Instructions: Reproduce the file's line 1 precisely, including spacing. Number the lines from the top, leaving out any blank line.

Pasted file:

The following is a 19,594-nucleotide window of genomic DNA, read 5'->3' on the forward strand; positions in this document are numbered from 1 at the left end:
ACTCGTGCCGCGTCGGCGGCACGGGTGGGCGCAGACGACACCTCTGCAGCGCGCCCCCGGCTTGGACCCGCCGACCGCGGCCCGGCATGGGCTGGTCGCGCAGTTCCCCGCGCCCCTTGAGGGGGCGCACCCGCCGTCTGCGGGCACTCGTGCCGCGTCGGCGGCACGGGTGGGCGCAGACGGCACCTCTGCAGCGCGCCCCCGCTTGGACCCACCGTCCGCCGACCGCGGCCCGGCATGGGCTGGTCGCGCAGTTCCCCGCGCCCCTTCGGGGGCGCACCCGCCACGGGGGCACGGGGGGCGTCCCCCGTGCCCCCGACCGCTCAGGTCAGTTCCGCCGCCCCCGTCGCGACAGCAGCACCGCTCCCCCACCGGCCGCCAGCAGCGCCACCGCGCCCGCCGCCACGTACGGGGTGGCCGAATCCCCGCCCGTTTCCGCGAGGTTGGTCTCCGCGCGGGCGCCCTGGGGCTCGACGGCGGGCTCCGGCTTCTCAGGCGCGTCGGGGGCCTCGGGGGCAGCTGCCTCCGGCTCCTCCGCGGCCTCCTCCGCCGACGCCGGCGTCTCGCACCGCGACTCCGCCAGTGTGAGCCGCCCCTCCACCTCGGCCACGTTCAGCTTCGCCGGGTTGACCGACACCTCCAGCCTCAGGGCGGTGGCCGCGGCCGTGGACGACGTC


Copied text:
The following is a 19,594-nucleotide window of genomic DNA, read 5'->3' on the forward strand; positions in this document are numbered from 1 at the left end: